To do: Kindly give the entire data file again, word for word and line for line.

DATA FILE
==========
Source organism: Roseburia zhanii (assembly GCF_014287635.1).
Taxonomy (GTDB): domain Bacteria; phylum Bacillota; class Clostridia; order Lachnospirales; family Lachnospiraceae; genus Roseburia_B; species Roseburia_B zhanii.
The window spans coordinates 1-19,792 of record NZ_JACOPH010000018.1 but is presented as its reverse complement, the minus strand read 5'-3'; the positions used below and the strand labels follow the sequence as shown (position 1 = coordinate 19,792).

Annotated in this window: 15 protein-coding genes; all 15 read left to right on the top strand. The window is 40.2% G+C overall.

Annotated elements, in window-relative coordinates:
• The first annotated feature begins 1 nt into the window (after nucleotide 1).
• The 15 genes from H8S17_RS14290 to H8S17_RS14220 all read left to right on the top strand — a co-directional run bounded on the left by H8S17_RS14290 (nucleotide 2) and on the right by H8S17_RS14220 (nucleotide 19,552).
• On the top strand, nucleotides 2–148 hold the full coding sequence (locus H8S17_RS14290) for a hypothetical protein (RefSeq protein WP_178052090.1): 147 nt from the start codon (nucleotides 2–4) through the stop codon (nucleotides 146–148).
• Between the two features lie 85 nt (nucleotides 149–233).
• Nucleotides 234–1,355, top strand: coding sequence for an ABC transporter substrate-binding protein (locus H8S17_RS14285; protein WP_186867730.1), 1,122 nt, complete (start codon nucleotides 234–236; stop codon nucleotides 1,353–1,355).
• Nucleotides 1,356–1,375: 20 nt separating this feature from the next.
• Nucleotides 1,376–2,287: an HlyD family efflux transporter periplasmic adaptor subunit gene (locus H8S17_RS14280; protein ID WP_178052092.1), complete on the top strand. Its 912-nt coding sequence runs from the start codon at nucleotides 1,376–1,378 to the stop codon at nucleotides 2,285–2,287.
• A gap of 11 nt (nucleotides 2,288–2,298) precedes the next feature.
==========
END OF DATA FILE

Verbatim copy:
Source organism: Roseburia zhanii (assembly GCF_014287635.1).
Taxonomy (GTDB): domain Bacteria; phylum Bacillota; class Clostridia; order Lachnospirales; family Lachnospiraceae; genus Roseburia_B; species Roseburia_B zhanii.
The window spans coordinates 1-19,792 of record NZ_JACOPH010000018.1 but is presented as its reverse complement, the minus strand read 5'-3'; the positions used below and the strand labels follow the sequence as shown (position 1 = coordinate 19,792).

Annotated in this window: 15 protein-coding genes; all 15 read left to right on the top strand. The window is 40.2% G+C overall.

Annotated elements, in window-relative coordinates:
• The first annotated feature begins 1 nt into the window (after nucleotide 1).
• The 15 genes from H8S17_RS14290 to H8S17_RS14220 all read left to right on the top strand — a co-directional run bounded on the left by H8S17_RS14290 (nucleotide 2) and on the right by H8S17_RS14220 (nucleotide 19,552).
• On the top strand, nucleotides 2–148 hold the full coding sequence (locus H8S17_RS14290) for a hypothetical protein (RefSeq protein WP_178052090.1): 147 nt from the start codon (nucleotides 2–4) through the stop codon (nucleotides 146–148).
• Between the two features lie 85 nt (nucleotides 149–233).
• Nucleotides 234–1,355, top strand: coding sequence for an ABC transporter substrate-binding protein (locus H8S17_RS14285; protein WP_186867730.1), 1,122 nt, complete (start codon nucleotides 234–236; stop codon nucleotides 1,353–1,355).
• Nucleotides 1,356–1,375: 20 nt separating this feature from the next.
• Nucleotides 1,376–2,287: an HlyD family efflux transporter periplasmic adaptor subunit gene (locus H8S17_RS14280; protein ID WP_178052092.1), complete on the top strand. Its 912-nt coding sequence runs from the start codon at nucleotides 1,376–1,378 to the stop codon at nucleotides 2,285–2,287.
• A gap of 11 nt (nucleotides 2,288–2,298) precedes the next feature.